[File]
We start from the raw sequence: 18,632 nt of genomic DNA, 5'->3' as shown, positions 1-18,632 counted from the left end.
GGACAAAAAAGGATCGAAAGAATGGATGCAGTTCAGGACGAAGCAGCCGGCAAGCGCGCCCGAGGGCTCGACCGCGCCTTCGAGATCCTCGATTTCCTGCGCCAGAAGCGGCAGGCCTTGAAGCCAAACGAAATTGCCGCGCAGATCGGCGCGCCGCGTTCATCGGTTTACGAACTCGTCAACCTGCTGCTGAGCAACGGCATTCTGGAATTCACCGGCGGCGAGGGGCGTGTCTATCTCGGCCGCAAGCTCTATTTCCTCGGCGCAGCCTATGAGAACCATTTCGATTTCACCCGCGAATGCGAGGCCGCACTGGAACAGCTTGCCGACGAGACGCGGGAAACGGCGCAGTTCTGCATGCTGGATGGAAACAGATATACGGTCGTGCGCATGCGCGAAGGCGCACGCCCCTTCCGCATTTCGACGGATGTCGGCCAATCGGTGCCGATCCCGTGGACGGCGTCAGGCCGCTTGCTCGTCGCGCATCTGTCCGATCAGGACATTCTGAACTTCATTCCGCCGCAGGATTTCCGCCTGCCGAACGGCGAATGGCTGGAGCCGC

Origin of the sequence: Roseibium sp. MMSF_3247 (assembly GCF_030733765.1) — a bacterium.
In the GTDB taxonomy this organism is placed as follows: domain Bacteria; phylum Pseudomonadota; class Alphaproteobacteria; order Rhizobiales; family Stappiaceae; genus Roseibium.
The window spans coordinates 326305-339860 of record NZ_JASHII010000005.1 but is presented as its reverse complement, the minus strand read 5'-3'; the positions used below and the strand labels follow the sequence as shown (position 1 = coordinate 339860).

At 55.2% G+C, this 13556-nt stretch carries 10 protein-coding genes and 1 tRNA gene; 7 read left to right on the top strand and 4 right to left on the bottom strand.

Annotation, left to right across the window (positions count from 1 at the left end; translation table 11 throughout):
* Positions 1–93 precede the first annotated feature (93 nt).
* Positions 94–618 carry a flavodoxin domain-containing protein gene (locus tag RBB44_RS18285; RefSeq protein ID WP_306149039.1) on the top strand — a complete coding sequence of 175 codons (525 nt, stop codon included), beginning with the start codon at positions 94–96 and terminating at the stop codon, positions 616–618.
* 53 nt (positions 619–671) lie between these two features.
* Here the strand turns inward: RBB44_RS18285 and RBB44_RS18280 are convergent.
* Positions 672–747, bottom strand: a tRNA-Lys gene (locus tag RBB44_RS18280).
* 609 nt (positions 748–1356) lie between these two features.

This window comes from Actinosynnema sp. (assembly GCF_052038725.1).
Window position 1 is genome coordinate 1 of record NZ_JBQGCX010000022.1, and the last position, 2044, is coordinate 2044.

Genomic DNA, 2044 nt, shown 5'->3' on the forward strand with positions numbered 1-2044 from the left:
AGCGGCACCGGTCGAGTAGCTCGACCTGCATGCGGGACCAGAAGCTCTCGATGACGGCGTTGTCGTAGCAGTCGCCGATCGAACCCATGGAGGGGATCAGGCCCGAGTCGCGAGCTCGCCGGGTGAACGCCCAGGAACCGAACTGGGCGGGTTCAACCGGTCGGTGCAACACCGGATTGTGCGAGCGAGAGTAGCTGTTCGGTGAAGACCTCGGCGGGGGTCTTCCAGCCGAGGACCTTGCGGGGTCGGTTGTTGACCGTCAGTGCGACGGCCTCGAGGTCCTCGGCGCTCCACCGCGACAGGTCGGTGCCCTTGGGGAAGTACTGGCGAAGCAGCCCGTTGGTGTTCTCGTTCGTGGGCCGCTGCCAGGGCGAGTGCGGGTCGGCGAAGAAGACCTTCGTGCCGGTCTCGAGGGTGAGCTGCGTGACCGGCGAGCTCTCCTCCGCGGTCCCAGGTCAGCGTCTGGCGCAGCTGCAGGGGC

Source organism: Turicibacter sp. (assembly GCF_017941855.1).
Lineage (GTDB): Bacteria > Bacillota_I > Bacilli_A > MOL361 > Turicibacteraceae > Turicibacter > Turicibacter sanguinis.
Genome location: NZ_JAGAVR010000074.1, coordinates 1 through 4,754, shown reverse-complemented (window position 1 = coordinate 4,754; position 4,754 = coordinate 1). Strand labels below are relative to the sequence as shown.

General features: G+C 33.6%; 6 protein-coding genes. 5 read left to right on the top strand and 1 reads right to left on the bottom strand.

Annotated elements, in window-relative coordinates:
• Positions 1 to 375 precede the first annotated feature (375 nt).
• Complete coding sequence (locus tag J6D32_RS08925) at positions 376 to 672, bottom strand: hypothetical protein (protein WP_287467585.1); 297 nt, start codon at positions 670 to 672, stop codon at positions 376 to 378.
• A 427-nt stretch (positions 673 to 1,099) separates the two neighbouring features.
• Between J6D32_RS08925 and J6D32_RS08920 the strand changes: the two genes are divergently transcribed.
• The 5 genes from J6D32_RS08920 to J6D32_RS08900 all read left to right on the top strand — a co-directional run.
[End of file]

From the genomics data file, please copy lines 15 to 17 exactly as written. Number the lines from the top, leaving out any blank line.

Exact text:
Window position 1 is genome coordinate 1 of record NZ_JBQGCX010000022.1, and the last position, 2044, is coordinate 2044.

Genomic DNA, 2044 nt, shown 5'->3' on the forward strand with positions numbered 1-2044 from the left:
AGCGGCACCGGTCGAGTAGCTCGACCTGCATGCGGGACCAGAAGCTCTCGATGACGGCGTTGTCGTAGCAGTCGCCGATCGAACCCATGGAGGGGATCAGGCCCGAGTCGCGAGCTCGCCGGGTGAACGCCCAGGAACCGAACTGGGCGGGTTCAACCGGTCGGTGCAACACCGGATTGTGCGAGCGAGAGTAGCTGTTCGGTGAAGACCTCGGCGGGGGTCTTCCAGCCGAGGACCTTGCGGGGTCGGTTGTTGACCGTCAGTGCGACGGCCTCGAGGTCCTCGGCGCTCCACCGCGACAGGTCGGTGCCCTTGGGGAAGTACTGGCGAAGCAGCCCGTTGGTGTTCTCGTTCGTGGGCCGCTGCCAGGGCGAGTGCGGGTCGGCGAAGAAGACCTTCGTGCCGGTCTCGAGGGTGAGCTGCGTGACCGGCGAGCTCTCCTCCGCGGTCCCAGGTCAGCGTCTGGCGCAGCTGCAGGGGC